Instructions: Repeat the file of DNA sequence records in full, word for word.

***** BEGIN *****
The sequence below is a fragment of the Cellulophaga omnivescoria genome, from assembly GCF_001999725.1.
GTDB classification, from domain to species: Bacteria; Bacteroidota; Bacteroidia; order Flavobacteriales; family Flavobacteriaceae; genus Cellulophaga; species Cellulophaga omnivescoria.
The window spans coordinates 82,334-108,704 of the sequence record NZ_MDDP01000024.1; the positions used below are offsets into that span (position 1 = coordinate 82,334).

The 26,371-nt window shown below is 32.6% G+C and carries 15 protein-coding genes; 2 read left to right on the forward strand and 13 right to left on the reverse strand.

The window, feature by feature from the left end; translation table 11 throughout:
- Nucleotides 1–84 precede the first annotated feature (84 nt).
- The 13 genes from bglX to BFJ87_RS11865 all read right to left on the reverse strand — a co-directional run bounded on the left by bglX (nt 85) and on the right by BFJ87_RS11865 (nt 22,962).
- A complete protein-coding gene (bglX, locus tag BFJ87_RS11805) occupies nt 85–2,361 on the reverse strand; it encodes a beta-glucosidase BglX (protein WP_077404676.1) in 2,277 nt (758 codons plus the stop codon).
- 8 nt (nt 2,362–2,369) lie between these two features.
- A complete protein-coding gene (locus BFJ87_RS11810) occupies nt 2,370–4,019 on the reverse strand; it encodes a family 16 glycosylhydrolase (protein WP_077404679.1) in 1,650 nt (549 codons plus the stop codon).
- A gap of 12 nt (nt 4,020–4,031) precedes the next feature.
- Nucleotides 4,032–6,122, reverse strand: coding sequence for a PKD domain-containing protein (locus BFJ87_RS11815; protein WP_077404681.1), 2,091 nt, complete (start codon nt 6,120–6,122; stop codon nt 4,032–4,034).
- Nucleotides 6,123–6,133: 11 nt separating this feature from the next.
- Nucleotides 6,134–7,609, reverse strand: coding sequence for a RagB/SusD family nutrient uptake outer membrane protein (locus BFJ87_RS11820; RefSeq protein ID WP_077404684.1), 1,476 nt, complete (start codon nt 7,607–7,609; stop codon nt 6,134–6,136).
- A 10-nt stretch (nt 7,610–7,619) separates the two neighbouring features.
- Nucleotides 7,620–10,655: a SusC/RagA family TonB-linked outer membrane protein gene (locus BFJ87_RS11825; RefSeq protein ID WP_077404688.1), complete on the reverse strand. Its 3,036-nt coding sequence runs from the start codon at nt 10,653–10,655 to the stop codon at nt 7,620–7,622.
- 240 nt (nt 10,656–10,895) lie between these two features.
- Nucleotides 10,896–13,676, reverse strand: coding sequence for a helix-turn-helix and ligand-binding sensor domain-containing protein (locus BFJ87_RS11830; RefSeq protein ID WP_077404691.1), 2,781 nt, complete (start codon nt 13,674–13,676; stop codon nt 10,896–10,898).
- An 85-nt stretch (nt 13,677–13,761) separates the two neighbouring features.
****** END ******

The sequence below is a fragment of the Cellulophaga omnivescoria genome, from assembly GCF_001999725.1.
GTDB classification, from domain to species: Bacteria; Bacteroidota; Bacteroidia; order Flavobacteriales; family Flavobacteriaceae; genus Cellulophaga; species Cellulophaga omnivescoria.
The window spans coordinates 82,334-108,704 of the sequence record NZ_MDDP01000024.1; the positions used below are offsets into that span (position 1 = coordinate 82,334).

The 26,371-nt window shown below is 32.6% G+C and carries 15 protein-coding genes; 2 read left to right on the forward strand and 13 right to left on the reverse strand.

The window, feature by feature from the left end; translation table 11 throughout:
- Nucleotides 1–84 precede the first annotated feature (84 nt).
- The 13 genes from bglX to BFJ87_RS11865 all read right to left on the reverse strand — a co-directional run bounded on the left by bglX (nt 85) and on the right by BFJ87_RS11865 (nt 22,962).
- A complete protein-coding gene (bglX, locus tag BFJ87_RS11805) occupies nt 85–2,361 on the reverse strand; it encodes a beta-glucosidase BglX (protein WP_077404676.1) in 2,277 nt (758 codons plus the stop codon).
- 8 nt (nt 2,362–2,369) lie between these two features.
- A complete protein-coding gene (locus BFJ87_RS11810) occupies nt 2,370–4,019 on the reverse strand; it encodes a family 16 glycosylhydrolase (protein WP_077404679.1) in 1,650 nt (549 codons plus the stop codon).
- A gap of 12 nt (nt 4,020–4,031) precedes the next feature.
- Nucleotides 4,032–6,122, reverse strand: coding sequence for a PKD domain-containing protein (locus BFJ87_RS11815; protein WP_077404681.1), 2,091 nt, complete (start codon nt 6,120–6,122; stop codon nt 4,032–4,034).
- Nucleotides 6,123–6,133: 11 nt separating this feature from the next.
- Nucleotides 6,134–7,609, reverse strand: coding sequence for a RagB/SusD family nutrient uptake outer membrane protein (locus BFJ87_RS11820; RefSeq protein ID WP_077404684.1), 1,476 nt, complete (start codon nt 7,607–7,609; stop codon nt 6,134–6,136).
- A 10-nt stretch (nt 7,610–7,619) separates the two neighbouring features.
- Nucleotides 7,620–10,655: a SusC/RagA family TonB-linked outer membrane protein gene (locus BFJ87_RS11825; RefSeq protein ID WP_077404688.1), complete on the reverse strand. Its 3,036-nt coding sequence runs from the start codon at nt 10,653–10,655 to the stop codon at nt 7,620–7,622.
- 240 nt (nt 10,656–10,895) lie between these two features.
- Nucleotides 10,896–13,676, reverse strand: coding sequence for a helix-turn-helix and ligand-binding sensor domain-containing protein (locus BFJ87_RS11830; RefSeq protein ID WP_077404691.1), 2,781 nt, complete (start codon nt 13,674–13,676; stop codon nt 10,896–10,898).
- An 85-nt stretch (nt 13,677–13,761) separates the two neighbouring features.